28. 1 point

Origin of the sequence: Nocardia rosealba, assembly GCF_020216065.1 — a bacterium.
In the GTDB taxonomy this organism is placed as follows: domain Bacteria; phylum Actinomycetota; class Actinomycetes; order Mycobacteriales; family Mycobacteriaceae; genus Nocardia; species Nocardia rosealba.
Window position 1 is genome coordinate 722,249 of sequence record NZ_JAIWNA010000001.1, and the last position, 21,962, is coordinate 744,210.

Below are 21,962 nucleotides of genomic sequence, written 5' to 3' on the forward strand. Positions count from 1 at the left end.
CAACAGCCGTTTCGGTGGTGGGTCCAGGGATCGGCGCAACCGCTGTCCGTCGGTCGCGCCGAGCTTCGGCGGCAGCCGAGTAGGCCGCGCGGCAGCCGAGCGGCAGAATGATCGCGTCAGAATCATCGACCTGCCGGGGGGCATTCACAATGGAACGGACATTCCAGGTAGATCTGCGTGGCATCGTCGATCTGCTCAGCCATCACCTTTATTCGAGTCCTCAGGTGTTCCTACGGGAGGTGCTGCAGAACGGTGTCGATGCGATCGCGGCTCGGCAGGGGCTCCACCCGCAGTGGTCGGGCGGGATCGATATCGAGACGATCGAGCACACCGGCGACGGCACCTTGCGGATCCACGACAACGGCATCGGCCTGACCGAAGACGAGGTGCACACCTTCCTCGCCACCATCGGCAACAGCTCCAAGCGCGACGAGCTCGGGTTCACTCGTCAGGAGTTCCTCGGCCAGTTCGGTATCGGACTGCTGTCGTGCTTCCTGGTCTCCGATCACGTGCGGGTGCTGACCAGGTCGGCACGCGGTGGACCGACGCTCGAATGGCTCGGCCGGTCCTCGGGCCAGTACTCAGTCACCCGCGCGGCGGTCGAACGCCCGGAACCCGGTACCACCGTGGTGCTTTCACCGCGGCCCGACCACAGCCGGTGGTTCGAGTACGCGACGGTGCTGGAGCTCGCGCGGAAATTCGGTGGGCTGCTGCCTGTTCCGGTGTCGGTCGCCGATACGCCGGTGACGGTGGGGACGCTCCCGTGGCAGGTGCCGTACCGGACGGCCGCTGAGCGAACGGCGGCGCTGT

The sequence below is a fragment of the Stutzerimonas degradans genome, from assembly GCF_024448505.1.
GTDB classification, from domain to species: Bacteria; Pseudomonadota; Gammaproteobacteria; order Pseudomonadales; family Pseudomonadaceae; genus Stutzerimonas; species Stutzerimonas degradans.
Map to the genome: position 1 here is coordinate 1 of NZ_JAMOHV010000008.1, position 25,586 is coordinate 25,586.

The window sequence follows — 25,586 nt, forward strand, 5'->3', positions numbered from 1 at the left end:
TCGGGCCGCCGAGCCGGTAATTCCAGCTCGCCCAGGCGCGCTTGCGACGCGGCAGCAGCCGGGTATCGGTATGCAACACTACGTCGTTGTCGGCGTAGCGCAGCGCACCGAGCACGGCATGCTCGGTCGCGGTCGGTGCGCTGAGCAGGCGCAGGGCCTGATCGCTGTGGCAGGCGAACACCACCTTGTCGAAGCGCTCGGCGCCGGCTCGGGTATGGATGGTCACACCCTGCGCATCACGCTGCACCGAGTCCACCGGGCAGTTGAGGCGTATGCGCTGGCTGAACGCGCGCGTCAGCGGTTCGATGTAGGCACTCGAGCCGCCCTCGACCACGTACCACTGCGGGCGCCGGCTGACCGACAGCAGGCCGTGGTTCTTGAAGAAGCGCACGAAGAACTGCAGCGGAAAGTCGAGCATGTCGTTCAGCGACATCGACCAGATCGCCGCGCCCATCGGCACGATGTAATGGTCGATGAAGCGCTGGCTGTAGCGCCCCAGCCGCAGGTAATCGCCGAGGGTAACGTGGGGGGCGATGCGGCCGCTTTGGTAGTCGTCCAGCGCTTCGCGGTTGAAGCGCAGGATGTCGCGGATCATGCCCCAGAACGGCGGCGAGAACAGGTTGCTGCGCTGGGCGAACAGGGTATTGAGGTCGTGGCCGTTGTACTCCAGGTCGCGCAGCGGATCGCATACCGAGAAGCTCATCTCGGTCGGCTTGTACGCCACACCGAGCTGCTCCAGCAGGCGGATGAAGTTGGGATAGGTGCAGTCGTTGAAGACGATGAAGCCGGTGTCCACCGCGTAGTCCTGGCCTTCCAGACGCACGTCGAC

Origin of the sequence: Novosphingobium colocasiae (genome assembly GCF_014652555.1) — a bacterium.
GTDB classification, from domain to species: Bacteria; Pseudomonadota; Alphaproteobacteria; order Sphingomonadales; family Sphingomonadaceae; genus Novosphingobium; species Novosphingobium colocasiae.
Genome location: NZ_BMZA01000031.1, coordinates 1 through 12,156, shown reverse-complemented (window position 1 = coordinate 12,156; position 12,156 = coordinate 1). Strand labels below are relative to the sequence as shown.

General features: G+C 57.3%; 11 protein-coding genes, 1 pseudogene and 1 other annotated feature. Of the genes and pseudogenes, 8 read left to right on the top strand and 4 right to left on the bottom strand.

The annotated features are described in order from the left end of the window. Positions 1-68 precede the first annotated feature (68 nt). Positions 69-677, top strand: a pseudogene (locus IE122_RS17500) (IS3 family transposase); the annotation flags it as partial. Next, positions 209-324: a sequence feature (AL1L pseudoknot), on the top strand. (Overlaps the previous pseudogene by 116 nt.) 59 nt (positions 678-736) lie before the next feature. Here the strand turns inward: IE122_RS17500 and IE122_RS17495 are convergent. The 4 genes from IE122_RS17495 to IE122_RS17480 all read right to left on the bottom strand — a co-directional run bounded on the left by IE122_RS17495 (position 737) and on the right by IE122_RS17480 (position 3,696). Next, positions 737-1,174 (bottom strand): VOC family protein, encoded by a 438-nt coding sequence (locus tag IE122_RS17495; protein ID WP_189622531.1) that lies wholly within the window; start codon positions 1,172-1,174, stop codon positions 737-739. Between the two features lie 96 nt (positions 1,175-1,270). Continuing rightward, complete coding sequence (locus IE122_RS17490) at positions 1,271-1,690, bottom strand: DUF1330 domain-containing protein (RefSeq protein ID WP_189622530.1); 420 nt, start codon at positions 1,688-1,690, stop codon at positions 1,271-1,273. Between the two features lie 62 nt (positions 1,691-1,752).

This interactive presentation contains the latest oil & gas production data from all 22,421 horizontal wells in the Eagle Ford region, that have started producing since 2008, through February 2019. Visit ShaleProfile blog to explore the full interactive dashboards February oil production came in at 1,22 million bo/d, the same rate of production as a year earlier. After revisions, it will be a little higher but still below the level at the end of last year. As is visible in the graph above, the contribution of wells that came online before 2018 was just about 50% in February. The ‘Well quality’ tab reveals that the performance of the 1,800+ horizontal wells that began production in the main formations (Eagle Ford & Austin Chalk) in 2018 was equal to those that started a year earlier (see bottom chart). You can also find that typically, after 6 years on production, wells have declined to a production rate of about 20 bo/d. There are of course major regional variances, which I will show later in this post. The ‘Advanced Insights’ presentation is displayed below: This “Ultimate recovery” overview reveals the relationship between production rates and cumulative production. Wells are grouped by the year in which production started. In the 2nd tab, you will find a ranking of all counties in the Eagle Ford, based on total oil production from these horizontal wells through February. Karnes is #1, with over 700 million barrels of oil produced, since 2008. Now, let’s take a closer look at how well productivity has evolved in the top 4 counties shown in this list. The following screenshot comes from our advanced online analytics service: The map shows the location of all the horizontal oil wells in these 4 counties (click on the image for a high-resolution version). The top right graph shows the average well performance over time, as measured by the cumulative oil recovery in the first 12 months. DeWitt County is in the lead, with close to 190 thousand barrels of oil recovered in the first year on production, on average. However, total oil production in this county has dropped close to a multi-year low, as completion activity has dropped (not visible in this image). Only 152 wells came online in this county in 2018 (vs. 383 in 2014). In the middle of next week we will have a new post on all covered states in the US. We still offer free trials and demos in case you are curious to know what more you could learn from our analytics and data services: request a demo or trial. Production data is subject to revisions, especially for the last few months. For this presentation, I used data gathered from the following sources: Texas RRC. Production data is provided on lease level. Individual well production data is estimated from a range of data sources, including regular well tests, and pending lease reports. FracFocus.org Visit our blog to read the full post and use the interactive dashboards to gain more insight http://bit.ly/2WisrdR Follow us on Social Media: Twitter: @ShaleProfile Linkedin: ShaleProfile Facebook: ShaleProfile